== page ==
New Roland Berger study benchmarks European cities’ success in tourism and identifies trends in tourism developments

  • New Roland Berger study “European City Tourism 2015” analyzes 45 of Europe’s major city destinations
  • Three cluster research method ensures fair comparison
  • Istanbul combines modern European standards with Asian flair, high accessibility and favorable climate to push traditional front-runners off top slot
  • City tourism continues to outperform the economy as a whole
  • Evaluation model favors growth-oriented cities

Munich/Vienna, 7-12-2015 — /EuropaWire/ — Over the last few years the short city break has been able to establish itself as the preferred holiday of choice in Europe. The new Roland Berger study “European City Tourism 2015”, examining 45 major European cities benchmarks European cities’ success in tourism and identifies trends in tourism developments. The new report confirms that the upward trend remains unabated and that tourism as a whole continues to significantly outperform European economies with city tourism performing best. The new study has also revealed an unexpected winner for 2015, namely the Turkish capital Istanbul.

Istanbul, Brussels and Dubrovnik head their respective clusters

In comparison to the first survey conducted by Roland Berger in 2011, which concentrated on the 24 European capitals, the 2015 study divided the 45 cities under scrutiny into 3 clear cluster groupings. The first cluster encompassed 13 cities with more than 10 million overnight stays, the second, 17 cities with between 2 and 10 million overnight stays and the third, 15 cities with fewer than 2 million overnight stays. Istanbul, Amsterdam, Paris, London and Vienna took the top five places in the first cluster. Worthy of note too was Berlin, which continues to show strong growth in overnight stays. Brussels, Copenhagen and Zurich followed suit in the second cluster with Dubrovnik, Luxemburg and Lausanne respectively taking the top three places in the third and final cluster. The evaluation model used by the study team also favored those cities demonstrating clear growth in the categories overnight stays and bed capacities as well as measuring the received revenue per available room. Vladimir Preveden, Partner at Roland Berger and author of the study says, “After our first study conducted in 2011, Istanbul has experienced dramatic levels of growth in two key areas, namely in the increase in overnight stays as well as in the growth of bed capacities.” The very high tourism densities as measured by overnight stays per inhabitant with regard to Paris, Amsterdam and Prague reveal however some cause for concern, with author Preveden confirming, “This would indicate increasing friction between sustainable tourism development in these cities and the quality of life for local inhabitants.” The city with the second highest tourism density, Amsterdam, differs from Paris in that it continues to experience significant growth in both overnight stays and bed capacities. All in all however, Amsterdam put in a well-rounded, harmonized performance across all the relevant tourism criteria.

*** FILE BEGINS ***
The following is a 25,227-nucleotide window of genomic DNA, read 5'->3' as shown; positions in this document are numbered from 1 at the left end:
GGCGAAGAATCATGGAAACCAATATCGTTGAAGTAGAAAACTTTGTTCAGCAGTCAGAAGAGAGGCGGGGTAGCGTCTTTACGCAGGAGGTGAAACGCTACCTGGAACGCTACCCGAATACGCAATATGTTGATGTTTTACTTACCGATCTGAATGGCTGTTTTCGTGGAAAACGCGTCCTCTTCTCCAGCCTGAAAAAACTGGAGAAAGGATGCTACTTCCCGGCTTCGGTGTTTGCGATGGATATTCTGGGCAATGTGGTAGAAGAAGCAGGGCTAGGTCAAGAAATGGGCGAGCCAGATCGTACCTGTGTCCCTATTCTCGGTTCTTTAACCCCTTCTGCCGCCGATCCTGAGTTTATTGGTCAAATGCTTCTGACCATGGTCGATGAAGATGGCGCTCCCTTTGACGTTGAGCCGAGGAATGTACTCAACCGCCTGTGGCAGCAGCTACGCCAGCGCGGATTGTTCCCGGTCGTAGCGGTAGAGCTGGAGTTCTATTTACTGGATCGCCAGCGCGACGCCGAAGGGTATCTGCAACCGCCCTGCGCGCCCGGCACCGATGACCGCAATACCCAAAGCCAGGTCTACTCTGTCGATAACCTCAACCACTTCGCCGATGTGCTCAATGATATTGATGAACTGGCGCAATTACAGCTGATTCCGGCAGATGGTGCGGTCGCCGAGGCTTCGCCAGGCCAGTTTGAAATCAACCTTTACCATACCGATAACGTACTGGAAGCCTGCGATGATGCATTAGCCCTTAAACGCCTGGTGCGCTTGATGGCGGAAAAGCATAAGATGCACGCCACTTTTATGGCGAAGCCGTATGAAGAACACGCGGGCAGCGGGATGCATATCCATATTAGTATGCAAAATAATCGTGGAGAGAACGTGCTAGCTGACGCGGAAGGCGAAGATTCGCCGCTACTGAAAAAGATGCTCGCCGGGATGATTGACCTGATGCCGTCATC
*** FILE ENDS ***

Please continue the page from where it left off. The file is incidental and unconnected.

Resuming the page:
London and Paris continue to dominate overnight stays and flight accessibility

The British and French capitals continue to lead the top cluster in terms of the total number of overnight stays in 2014. The French capital demonstrated a high level of flight accessibility (only being surpassed by London) and high figures for value creation as measured by the achieved revenue per available room – due in part to the continued popularity of Paris as the leading congress location among the first cluster cities. The same factor contributed as well to Brussels’ success at the head of the second cluster. Excellent accessibility by plane and strong growth in bed capacity were also major contributory factors. In the third cluster, Dubrovnik featured the strongest growth in overnight stays. Study author Preveden is quick, however to voice a word of warning concerning the historical Adriatic port, “Dubrovnik has reached its limits of growth in tourism when looking at the size of the city (as indicated by the very high tourism density), and considering that ongoing growth is being driven by the unsustainably high influx of cruise ship tourists.”

Tourism remains the engine of economic growth

While the GDP recovery between 2005 and 2014 remained relatively modest at 5%, overnight stays in the cities documented in the report jumped by 38% during the same time frame, confirming in the words of author Preveden that, “city tourism development, is clearly outperforming industry and, if managed well, remains a guarantor of continuous growth”.

Summing up, Vladimir Preveden sees not only a positive performance for the city on the Bosporus but also considerable potential for the its future, “It is remarkable that Istanbul has succeeded in becoming a leader in both growth of overnight stays and bed capacities among those cities analyzed, while the tourism density as measured by overnight stays per inhabitant is very low, indicating that there is still significant room to grow over the next decade. Istanbul successfully combines modern European standards with Asian flair, high accessibility and a favorable climate.”

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SOURCE: Roland Berger GmbH

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